Tuesday 14 May 2013

I had a great trip to Ireland recently, speaking at the IERC conference and getting updated on the various private and public energy efficiency initiatives. Ireland is really making impressive strides to improve energy efficiency.


In February the government published its second National Energy Efficiency Action Plan (NEEAP) which highlighted the potential benefits to Ireland, a country that imports c.88% of its energy and has ageing power infrastructure. In the first NEEAP in 2009 the government estimated that by implementing the NEEAP Ireland could save €2.36bn, generate 5,000 jobs, a critical issue in Ireland, reduce energy use by 32,000 GWh and reduce emissions by 7.7 mt of GHG emissions.


The NEAAP set a target of 20 per cent savings across the economy and a target of 33 per cent saving in the public sector by 2020. The plan includes 97 specific actions and these include: obliging the public sector to address consumption, procurement and reporting of energy use, writing guidelines on Energy Performance Contracts (EPC), the establishment of an €70 m energy efficiency fund with €35 m being invested by the government, and establishing a domestic and non-domestic Pay as You Save (PAYS) schemes.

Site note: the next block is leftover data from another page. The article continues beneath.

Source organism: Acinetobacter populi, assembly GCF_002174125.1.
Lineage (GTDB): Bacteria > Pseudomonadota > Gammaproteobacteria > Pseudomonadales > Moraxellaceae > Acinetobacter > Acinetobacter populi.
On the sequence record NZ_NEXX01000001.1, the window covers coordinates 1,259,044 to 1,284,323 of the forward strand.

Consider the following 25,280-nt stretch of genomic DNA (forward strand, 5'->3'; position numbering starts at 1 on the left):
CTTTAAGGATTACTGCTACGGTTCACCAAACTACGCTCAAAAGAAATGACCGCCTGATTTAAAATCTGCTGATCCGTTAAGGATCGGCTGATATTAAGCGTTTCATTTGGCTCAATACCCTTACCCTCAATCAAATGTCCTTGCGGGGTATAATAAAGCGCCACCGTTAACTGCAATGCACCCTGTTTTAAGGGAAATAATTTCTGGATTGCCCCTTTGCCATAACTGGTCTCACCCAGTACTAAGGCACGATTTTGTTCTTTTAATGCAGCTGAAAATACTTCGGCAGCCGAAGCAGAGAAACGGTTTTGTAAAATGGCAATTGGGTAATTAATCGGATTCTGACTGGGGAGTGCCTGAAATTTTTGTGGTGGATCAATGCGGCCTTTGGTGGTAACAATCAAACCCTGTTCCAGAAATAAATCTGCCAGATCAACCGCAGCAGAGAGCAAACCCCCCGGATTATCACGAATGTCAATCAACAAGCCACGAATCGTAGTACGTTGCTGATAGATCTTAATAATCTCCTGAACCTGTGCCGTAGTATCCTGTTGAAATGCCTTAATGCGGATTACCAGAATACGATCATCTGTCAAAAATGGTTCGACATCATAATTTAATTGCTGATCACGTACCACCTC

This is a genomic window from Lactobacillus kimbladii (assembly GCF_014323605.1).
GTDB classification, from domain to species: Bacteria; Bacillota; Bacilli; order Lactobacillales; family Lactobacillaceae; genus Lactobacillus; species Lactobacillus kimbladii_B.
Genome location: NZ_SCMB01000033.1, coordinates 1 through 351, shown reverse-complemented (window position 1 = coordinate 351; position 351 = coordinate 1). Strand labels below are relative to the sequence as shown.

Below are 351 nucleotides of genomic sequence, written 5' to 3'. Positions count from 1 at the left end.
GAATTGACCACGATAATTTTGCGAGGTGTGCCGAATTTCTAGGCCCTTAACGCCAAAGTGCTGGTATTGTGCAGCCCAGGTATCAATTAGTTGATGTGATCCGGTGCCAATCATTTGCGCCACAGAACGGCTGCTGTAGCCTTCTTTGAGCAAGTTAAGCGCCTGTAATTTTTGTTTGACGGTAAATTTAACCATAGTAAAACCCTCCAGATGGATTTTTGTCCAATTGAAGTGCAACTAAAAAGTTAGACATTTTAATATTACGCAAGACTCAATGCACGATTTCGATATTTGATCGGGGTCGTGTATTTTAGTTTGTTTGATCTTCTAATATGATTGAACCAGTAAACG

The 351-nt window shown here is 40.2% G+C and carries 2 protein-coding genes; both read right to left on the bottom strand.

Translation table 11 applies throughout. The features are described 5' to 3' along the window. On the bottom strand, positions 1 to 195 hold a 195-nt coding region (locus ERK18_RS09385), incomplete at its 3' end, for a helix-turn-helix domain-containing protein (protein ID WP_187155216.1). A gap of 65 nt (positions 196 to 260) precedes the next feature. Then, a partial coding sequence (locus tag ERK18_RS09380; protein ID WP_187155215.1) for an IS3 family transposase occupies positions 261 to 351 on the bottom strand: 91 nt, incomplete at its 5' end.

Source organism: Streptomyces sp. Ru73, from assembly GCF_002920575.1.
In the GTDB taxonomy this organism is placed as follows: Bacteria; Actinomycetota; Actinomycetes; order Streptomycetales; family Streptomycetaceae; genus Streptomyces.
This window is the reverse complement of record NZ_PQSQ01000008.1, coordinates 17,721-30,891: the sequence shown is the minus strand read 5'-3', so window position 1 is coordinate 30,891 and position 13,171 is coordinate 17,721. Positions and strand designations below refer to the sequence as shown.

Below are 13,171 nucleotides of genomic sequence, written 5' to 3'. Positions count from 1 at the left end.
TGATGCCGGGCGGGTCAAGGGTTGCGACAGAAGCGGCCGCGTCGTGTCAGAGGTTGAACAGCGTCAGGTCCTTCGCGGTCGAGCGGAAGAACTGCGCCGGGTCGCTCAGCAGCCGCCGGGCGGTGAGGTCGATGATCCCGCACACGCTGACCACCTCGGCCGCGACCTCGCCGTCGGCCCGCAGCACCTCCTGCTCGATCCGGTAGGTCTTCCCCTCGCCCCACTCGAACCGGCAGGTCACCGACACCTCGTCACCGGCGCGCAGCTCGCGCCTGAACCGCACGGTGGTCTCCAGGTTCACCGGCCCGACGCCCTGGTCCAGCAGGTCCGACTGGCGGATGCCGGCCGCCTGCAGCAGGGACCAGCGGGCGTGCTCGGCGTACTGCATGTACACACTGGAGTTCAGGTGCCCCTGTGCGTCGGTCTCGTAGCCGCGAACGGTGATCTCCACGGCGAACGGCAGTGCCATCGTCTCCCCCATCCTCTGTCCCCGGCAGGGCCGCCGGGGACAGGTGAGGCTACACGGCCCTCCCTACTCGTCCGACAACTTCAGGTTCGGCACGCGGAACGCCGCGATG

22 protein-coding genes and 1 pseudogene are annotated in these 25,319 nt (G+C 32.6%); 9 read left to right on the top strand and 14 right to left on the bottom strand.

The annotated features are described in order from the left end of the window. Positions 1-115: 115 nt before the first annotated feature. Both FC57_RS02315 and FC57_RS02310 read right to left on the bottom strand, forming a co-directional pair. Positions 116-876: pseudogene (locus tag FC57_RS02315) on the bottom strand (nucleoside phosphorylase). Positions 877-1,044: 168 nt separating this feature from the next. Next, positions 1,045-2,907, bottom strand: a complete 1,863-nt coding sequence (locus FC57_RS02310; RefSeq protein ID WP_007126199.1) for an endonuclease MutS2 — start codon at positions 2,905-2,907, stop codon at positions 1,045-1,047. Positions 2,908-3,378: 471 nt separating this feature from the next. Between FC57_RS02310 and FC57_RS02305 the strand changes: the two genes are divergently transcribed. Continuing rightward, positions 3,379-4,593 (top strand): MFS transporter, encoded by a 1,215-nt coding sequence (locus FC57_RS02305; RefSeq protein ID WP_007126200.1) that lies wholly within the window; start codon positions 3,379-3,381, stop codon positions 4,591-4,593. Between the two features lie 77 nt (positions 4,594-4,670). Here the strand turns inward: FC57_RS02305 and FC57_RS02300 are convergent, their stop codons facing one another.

Another interesting initiative is the International Energy Research Centre (IERC), based at the Tyndall National Institute in Cork. IERC is a vehicle for co-operative research backed by an impressive number of large multi-nationals including United Technologies, General Motors, IBM, Alcatel-Lucent and HSG Zander and local companies such as Bord Gais. The IERC brings together industrial partners with academic institutions to undertake collaborative research in integrated sustainable energy system technologies. The IERC is already supporting a number of collaborative, industry-academia research projects driven by real industrial needs and has recently attracted additional support. The idea is to carry out research, use Ireland as a test bed and then use the technology developed in international markets.


Ireland is a small country at the edge of Europe but judging from the National Energy Efficiency Action Plan and other initiatives such as IERC it is quietly taking a leadership role in Europe in energy efficiency.

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Dr Steven Fawkes

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